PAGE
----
There is only one true Brad Pitt. You will know him by the gravelly charm of his timbre, the cheeky insouciance of his smirk, and the quiet sluttiness of his single bang. Also, he sometimes wears a name tag. Meanwhile, you may recognize imitation Brad Pitts when they hit you up for money and marriage via the internet. This is an important distinction to make, if “Page Six” is to be believed.
A Texas woman named Kelli Christina may already have encountered one such Pitt, although she believes him to have been the original issue. Christina filed a lawsuit saying the Oscar winner scammed her out of roughly $40,000 by skipping out on the events she organized for his Make It Right Foundation. In 2018, according to “Page Six,” Christina — a health-care executive — was approached by someone she believed to be Pitt, with whom she “entered into a business agreement with specific terms and conditions.” Namely, that she would plan these charitable occasions and then Brad Pitt would attend them, only he failed to show up five times. Someone claiming to be Pitt still collected his speaking fee, though, always promising that “next time” he would 100 percent be there.
Now, perhaps you are wondering how the same situation managed to unfold five times without rousing Christina’s suspicions. A valid question, but apparently these two had “discussions of marriage,” so maybe it’s simply that love sometimes blinds us to unsavory truths. Attorneys for the real Brad Pitt — who, it bears noting, technically remains married, and has lots of money — have now filed their own motion unilaterally denying Christina’s claims. Christina, they countered, appears to have been catfished by “one or more individuals unlawfully posing” as Pitt.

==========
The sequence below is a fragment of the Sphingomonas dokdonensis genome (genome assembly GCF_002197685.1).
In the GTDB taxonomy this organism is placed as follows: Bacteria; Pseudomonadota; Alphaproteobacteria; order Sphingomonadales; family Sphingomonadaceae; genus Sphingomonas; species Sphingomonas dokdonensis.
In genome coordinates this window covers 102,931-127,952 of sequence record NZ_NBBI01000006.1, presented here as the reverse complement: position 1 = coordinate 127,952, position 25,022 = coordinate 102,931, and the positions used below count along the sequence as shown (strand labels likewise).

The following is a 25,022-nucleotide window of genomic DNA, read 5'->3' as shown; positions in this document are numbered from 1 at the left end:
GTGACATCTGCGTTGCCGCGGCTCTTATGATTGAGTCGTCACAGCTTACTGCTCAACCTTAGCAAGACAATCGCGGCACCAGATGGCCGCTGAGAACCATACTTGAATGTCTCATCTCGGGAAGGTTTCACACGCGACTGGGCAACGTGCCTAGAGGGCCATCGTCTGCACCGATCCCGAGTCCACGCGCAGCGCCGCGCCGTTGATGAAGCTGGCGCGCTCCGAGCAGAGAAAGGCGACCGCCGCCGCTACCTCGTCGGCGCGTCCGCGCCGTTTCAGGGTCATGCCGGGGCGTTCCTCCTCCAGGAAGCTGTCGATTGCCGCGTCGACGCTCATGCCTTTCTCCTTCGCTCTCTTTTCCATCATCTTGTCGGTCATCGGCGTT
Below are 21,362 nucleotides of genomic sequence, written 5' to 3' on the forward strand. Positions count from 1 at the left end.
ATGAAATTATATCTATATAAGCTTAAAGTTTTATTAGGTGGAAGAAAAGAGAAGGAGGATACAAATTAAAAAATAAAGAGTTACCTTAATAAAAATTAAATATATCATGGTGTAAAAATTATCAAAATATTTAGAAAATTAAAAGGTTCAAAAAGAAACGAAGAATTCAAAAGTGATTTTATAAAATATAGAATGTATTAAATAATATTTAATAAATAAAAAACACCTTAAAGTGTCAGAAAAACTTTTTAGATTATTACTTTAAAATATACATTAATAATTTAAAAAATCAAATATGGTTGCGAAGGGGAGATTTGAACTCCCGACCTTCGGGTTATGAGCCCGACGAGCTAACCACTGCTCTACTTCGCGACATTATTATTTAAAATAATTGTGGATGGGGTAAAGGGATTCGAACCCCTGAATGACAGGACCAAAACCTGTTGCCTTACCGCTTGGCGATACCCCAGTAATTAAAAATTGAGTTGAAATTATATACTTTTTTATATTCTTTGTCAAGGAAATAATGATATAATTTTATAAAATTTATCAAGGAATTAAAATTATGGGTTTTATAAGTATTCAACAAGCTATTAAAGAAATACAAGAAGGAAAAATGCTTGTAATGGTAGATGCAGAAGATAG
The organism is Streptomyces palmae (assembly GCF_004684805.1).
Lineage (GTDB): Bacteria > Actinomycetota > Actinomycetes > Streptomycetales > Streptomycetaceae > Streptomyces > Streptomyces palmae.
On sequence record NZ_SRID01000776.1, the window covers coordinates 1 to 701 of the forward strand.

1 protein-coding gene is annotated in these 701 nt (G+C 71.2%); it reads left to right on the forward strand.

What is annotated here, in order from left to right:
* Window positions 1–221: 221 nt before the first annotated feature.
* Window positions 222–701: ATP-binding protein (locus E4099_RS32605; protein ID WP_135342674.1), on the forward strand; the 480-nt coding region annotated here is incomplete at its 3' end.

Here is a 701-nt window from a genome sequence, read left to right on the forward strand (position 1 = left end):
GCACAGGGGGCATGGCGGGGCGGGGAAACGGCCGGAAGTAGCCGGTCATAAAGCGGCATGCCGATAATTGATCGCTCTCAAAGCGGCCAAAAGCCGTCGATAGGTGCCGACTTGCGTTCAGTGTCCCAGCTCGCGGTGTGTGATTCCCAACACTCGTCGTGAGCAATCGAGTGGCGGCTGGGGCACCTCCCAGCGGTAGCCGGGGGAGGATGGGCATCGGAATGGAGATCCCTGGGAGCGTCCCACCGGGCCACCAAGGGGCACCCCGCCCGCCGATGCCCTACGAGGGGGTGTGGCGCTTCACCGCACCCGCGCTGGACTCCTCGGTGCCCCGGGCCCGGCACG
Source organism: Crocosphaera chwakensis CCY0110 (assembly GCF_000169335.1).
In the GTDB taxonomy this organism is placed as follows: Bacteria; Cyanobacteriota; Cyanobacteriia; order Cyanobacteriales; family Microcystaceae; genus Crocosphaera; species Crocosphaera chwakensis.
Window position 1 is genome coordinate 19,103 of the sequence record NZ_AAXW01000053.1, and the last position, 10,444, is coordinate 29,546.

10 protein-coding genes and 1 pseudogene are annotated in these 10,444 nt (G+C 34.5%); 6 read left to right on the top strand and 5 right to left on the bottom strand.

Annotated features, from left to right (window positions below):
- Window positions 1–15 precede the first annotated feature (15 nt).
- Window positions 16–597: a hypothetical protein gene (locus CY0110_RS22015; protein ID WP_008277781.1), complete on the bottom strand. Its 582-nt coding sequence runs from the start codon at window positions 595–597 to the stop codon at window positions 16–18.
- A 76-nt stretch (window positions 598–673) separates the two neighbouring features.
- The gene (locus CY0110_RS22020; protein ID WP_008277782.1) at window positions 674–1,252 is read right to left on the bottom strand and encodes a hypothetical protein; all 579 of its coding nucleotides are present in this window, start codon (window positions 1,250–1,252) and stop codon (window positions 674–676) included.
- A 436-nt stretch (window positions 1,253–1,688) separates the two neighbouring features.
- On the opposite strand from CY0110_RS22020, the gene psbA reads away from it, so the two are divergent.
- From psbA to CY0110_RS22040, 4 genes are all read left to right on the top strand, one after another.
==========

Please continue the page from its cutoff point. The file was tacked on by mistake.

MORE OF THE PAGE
“By [Christina’s] own admissions, the communications she now alleges to have had with Mr. Pitt … were actually between Plaintiff and one or more individuals posing as, in Plaintiff’s words, ‘fake Brad Pitts’ and not in any way affiliated with the Make It Right Foundation,” they contend.
Christina maintains that she has “113 pages of organized discovery” to support her story, explaining: “This lawsuit is important for the country so I will continue to fight Brad Pitt.”
Unfortunately, though, litigation can take years, and who knows how many fake Brad Pitts might be running amok out there. Learn to identify the real thing with our handy field guide, and constant vigilance, comrades.